US, Japan forge agreement on civilian base workers’ legal status

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The United States and Japan have agreed in principle to a deal likely to mean legal changes for some base workers under the Status of Forces Agreement.  Erik Slavin/Stars and Stripes
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The United States and Japan have agreed in principle to a deal likely to mean legal changes for some base workers under the Status of Forces Agreement. Erik Slavin/Stars and Stripes

US, Japan forge agreement on civilian base workers’ legal status

by: Erik Slavin | .
Stars and Stripes | .
published: December 27, 2016

YOKOHAMA, Japan — The United States and Japan have nearly finalized a deal that could alter the rights of some civilian base workers in Japan, a move spurred by high-profile arrests of base employees in recent years.

“I am pleased that the United States and Japanese negotiators have successfully reached an agreement in principle that clarifies the scope of the civilian component of the U.S. Armed Forces in Japan,” Defense Secretary Ash Carter said in a statement Monday, when most U.S. personnel in Japan were on holiday.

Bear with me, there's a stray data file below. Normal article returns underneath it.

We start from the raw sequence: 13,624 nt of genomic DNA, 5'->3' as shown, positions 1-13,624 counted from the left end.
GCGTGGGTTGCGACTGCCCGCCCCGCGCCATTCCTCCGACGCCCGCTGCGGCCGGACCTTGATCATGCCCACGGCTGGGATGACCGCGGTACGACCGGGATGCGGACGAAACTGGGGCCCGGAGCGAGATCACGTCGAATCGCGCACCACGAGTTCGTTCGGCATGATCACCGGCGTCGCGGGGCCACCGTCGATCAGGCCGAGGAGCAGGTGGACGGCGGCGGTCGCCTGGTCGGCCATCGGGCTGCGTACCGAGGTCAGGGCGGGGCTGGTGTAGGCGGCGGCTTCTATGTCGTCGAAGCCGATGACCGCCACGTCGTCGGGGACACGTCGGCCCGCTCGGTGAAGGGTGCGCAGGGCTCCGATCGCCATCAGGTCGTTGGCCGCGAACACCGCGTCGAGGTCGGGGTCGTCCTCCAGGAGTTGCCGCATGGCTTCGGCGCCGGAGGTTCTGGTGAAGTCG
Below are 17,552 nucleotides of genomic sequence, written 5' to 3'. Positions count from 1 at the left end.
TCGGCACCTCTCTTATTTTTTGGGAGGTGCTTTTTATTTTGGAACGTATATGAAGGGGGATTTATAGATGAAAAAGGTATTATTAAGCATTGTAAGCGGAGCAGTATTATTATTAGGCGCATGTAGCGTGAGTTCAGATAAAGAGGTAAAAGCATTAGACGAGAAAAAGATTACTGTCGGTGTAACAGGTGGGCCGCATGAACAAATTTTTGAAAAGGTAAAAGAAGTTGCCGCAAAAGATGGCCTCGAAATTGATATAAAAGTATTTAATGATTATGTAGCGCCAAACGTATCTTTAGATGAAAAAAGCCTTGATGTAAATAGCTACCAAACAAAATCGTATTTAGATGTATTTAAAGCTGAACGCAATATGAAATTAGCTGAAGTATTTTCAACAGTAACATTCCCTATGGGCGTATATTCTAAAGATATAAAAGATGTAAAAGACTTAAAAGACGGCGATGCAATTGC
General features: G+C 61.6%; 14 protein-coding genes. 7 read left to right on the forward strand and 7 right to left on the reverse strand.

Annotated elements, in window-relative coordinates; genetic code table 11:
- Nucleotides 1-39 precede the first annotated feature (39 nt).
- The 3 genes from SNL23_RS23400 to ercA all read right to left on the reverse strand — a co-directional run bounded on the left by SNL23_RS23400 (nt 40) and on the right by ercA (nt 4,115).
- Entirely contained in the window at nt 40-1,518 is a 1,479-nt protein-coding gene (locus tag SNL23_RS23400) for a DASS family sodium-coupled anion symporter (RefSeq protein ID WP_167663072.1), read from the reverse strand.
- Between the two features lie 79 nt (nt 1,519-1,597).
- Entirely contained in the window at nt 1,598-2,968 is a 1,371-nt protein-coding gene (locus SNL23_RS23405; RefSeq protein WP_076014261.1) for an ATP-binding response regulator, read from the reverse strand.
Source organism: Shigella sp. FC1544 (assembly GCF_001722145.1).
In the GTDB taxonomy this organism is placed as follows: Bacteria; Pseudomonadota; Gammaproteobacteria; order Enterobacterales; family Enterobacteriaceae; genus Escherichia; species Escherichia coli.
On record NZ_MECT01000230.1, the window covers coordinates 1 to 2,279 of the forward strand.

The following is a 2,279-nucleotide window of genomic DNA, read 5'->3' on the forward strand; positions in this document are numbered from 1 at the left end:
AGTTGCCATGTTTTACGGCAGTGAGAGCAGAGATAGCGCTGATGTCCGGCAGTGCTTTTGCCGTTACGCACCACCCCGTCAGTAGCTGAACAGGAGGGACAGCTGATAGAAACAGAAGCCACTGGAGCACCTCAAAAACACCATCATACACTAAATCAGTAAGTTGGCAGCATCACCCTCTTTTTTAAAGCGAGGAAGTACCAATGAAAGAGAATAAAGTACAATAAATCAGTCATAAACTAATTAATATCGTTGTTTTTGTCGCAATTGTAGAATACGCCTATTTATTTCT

Carter said he expected the agreement to be finalized soon.

No details were released, but the pact is expected to exclude some workers from protection under the Status of Forces Agreement, which spells out rights and responsibilities for military and civilian personnel stationed in Japan.

SOFA has been criticized by some in Japan for appearing to allow U.S. personnel to evade prosecution, though military officials dispute such characterizations.

The agreement gained attention earlier this year following the arrest of Kenneth Franklin Gadson, a Kadena Air Base cable company employee and former Marine, who was charged in June with raping and killing an Okinawan woman.

During a visit to Okinawa, Prime Minister Shinzo Abe called it “questionable” that employees like Gadson were SOFA-sponsored.

The SOFA grants primary jurisdiction to Japan in most cases but allows accused personnel in U.S. custody to remain on base prior to being charged. The military then makes the suspect available for questioning by Japanese authorities.

Japan can request early custody in suspected cases of “heinous crimes,” such as murder and rape.

Suspects in Japanese custody can be held by local authorities for more than three weeks without being charged, according to a U.S. Forces Japan instruction.

Last summer, the two sides agreed to place civilians into four categories and exclude workers from SOFA who already have Japanese residency visas.

The four categories include Defense Department civilians working in both appropriated and non-appropriated fund positions; civilians on military-operated ships and aircraft; non-Defense Department, U.S. government employees in Japan for official purposes; and essential technical advisers and consultants officially invited by the military.

The SOFA procedural changes are not a revision of the bilateral treaty, which was signed in 1960.